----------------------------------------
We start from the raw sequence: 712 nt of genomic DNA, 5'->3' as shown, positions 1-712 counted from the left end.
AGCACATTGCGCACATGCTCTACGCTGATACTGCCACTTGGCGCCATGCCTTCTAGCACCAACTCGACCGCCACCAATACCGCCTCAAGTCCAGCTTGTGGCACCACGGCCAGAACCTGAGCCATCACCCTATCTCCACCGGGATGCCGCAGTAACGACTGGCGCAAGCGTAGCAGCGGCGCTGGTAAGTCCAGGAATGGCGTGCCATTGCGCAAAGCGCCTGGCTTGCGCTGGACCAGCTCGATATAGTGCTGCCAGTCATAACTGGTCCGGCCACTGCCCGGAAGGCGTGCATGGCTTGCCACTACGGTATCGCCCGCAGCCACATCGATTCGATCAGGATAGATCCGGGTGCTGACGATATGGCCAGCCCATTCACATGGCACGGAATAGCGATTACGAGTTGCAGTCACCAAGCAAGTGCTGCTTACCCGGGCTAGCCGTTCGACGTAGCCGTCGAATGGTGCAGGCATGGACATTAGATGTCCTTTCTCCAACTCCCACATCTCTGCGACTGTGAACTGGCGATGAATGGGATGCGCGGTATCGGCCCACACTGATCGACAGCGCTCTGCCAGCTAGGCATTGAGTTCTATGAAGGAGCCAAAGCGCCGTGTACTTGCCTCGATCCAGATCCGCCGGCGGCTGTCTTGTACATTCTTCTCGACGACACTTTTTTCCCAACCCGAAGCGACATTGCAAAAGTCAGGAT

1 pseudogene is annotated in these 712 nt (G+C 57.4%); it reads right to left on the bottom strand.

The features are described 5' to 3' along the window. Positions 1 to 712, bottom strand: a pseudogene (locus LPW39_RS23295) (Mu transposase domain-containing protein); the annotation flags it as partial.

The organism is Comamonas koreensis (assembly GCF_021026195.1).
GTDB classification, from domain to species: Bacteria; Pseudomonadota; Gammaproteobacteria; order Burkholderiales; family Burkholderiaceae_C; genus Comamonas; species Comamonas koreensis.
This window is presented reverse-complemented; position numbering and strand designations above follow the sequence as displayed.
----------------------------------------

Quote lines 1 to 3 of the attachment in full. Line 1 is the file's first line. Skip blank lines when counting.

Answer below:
We start from the raw sequence: 712 nt of genomic DNA, 5'->3' as shown, positions 1-712 counted from the left end.
AGCACATTGCGCACATGCTCTACGCTGATACTGCCACTTGGCGCCATGCCTTCTAGCACCAACTCGACCGCCACCAATACCGCCTCAAGTCCAGCTTGTGGCACCACGGCCAGAACCTGAGCCATCACCCTATCTCCACCGGGATGCCGCAGTAACGACTGGCGCAAGCGTAGCAGCGGCGCTGGTAAGTCCAGGAATGGCGTGCCATTGCGCAAAGCGCCTGGCTTGCGCTGGACCAGCTCGATATAGTGCTGCCAGTCATAACTGGTCCGGCCACTGCCCGGAAGGCGTGCATGGCTTGCCACTACGGTATCGCCCGCAGCCACATCGATTCGATCAGGATAGATCCGGGTGCTGACGATATGGCCAGCCCATTCACATGGCACGGAATAGCGATTACGAGTTGCAGTCACCAAGCAAGTGCTGCTTACCCGGGCTAGCCGTTCGACGTAGCCGTCGAATGGTGCAGGCATGGACATTAGATGTCCTTTCTCCAACTCCCACATCTCTGCGACTGTGAACTGGCGATGAATGGGATGCGCGGTATCGGCCCACACTGATCGACAGCGCTCTGCCAGCTAGGCATTGAGTTCTATGAAGGAGCCAAAGCGCCGTGTACTTGCCTCGATCCAGATCCGCCGGCGGCTGTCTTGTACATTCTTCTCGACGACACTTTTTTCCCAACCCGAAGCGACATTGCAAAAGTCAGGAT

1 pseudogene is annotated in these 712 nt (G+C 57.4%); it reads right to left on the bottom strand.